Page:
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Our seven demands for the local and mayoral elections

Added: 13 April 2018 | Updated: 13 April 2018

On Thursday the 3rd May, 1,851 council seats will be up for election in 32 of London’s boroughs. On top of this, Hackney, Lewisham, Newham and Tower Hamlet will also elect their mayors.

These elections are a big deal. Most transport services in the capital are the responsibility of Transport for London. However, local authorities control and administer a number of key services and concessions available to Disabled and older people like Blue Badge, Freedom Pass and Taxicard (individual boroughs control their own eligibility and application procedures); as well as controlling streets and many roads. Effective lobbying from local councils can make a decisive difference when Transport for London (TfL) or the Department for Transport (DfT) are looking at making Tube or Railway stations accessible.

London Councils, a powerful consortium of London’s boroughs which has overall strategic control of Taxicard and Freedom Pass is in turn governed by the political party that has the greatest number of council seats.

We are calling on all of the local council and mayoral candidates to sign up to our seven demands for a transport network that everyone can use. Disabled and older people want to be able to travel with the same freedom and independence as everyone else.

Our seven election demands for accessible transport

  1. Will you work towards introducing or re-instating double swiping for Taxicard? (for example, being able to use two of your Taxicard trips at once for one longer journey).
  2. Will you clear our street of A-boards which make so many of our pavements into an obstacle course for visually and mobility impaired people?
  3. Will you make sure that all bus stops are fully accessible? Buses should be able to pull in near the kerb, to help Disabled and older people to get on board. Councillors should also put pressure on TfL to make sure that all bus stop bypasses on cycle lanes are safe for pedestrian to cross (with installation of priority signs and zebra crossings)
  4. Will you ensure that all pedestrian crossings that are under the control of the council are fully accessible, with tactile and/or audio signal; and allow enough time to cross?
  5. Will you lobby TfL, train companies and Government to set out a funded timetabled programme to making stations in the borough fully accessible?
  6. Will you support the appointment of a Councillor whose focus would be Disability and inclusion, including accessible transport within the borough?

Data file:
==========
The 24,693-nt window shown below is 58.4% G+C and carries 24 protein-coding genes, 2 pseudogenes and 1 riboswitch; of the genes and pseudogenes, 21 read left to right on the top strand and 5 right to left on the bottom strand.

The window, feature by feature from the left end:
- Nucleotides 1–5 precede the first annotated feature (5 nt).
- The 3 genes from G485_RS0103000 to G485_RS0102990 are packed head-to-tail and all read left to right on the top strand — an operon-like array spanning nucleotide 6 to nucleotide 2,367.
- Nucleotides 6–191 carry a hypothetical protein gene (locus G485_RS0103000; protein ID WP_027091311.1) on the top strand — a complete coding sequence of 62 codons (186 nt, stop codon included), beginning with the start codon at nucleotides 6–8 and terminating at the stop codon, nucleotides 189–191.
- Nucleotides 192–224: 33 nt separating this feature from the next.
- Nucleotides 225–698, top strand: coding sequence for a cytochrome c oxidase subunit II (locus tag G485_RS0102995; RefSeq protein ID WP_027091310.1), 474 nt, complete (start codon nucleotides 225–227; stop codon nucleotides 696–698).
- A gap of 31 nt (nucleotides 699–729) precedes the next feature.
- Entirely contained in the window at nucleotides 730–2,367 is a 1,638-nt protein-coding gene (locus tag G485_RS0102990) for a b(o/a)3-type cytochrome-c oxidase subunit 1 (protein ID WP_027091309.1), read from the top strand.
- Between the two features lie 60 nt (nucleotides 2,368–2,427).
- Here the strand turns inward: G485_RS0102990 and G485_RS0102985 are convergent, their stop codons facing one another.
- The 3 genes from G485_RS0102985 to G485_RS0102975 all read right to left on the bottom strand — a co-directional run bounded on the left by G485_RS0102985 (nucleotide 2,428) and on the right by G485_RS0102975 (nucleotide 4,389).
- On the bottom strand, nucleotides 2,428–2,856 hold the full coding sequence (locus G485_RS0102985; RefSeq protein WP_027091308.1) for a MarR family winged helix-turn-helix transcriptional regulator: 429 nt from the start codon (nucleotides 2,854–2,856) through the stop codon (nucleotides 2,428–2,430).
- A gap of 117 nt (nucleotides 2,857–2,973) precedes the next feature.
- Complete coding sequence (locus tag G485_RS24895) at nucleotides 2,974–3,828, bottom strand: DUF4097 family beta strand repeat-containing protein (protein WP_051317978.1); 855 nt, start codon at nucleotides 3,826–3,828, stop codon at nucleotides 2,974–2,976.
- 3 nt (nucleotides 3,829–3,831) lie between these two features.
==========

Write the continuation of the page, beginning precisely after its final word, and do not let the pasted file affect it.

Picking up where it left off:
7. Will you take a trip with Disabled and older constituents? There is no substitute for direct experience. We are calling on all candidates to commit to making a journey with a Disabled or older person – or better still, a group – to see first-hand the barriers that we encounter every day.

Take action

Question your candidates

We urge all of our members and supporters to contact their local candidates – and after the election their newly elected councillors – and speak to them about how important it is to have safe, usable and accessible transport services both locally and across London. Up until the election there will be lots of opportunities (for example hustings) to ask them to sign up to our five demands for a transport network that everyone can use.

Go out and vote!

Disabled people represent over 14% of the population in London, yet we remain one of the most marginalised groups in society. Participating in the democratic process is our right.

Make sure that you are registered to vote

To vote in the local and Mayoral elections you must be registered to vote by midnight on Tuesday 17 April and be:

To register to vote, go to:

You can also register by post. You can download voter registration forms in different formats (including easy read and large print) that you can print out via

To apply for a postal vote go to:

Please note that anyone can apply for a postal vote – you don’t need a special reason for wanting one.

If you are unable to vote in person you can get someone to vote for you (called a proxy), and tell them who to vote for. To apply for a proxy vote go to:

Finally, make sure that your polling station is fully accessible by contacting your local electoral office.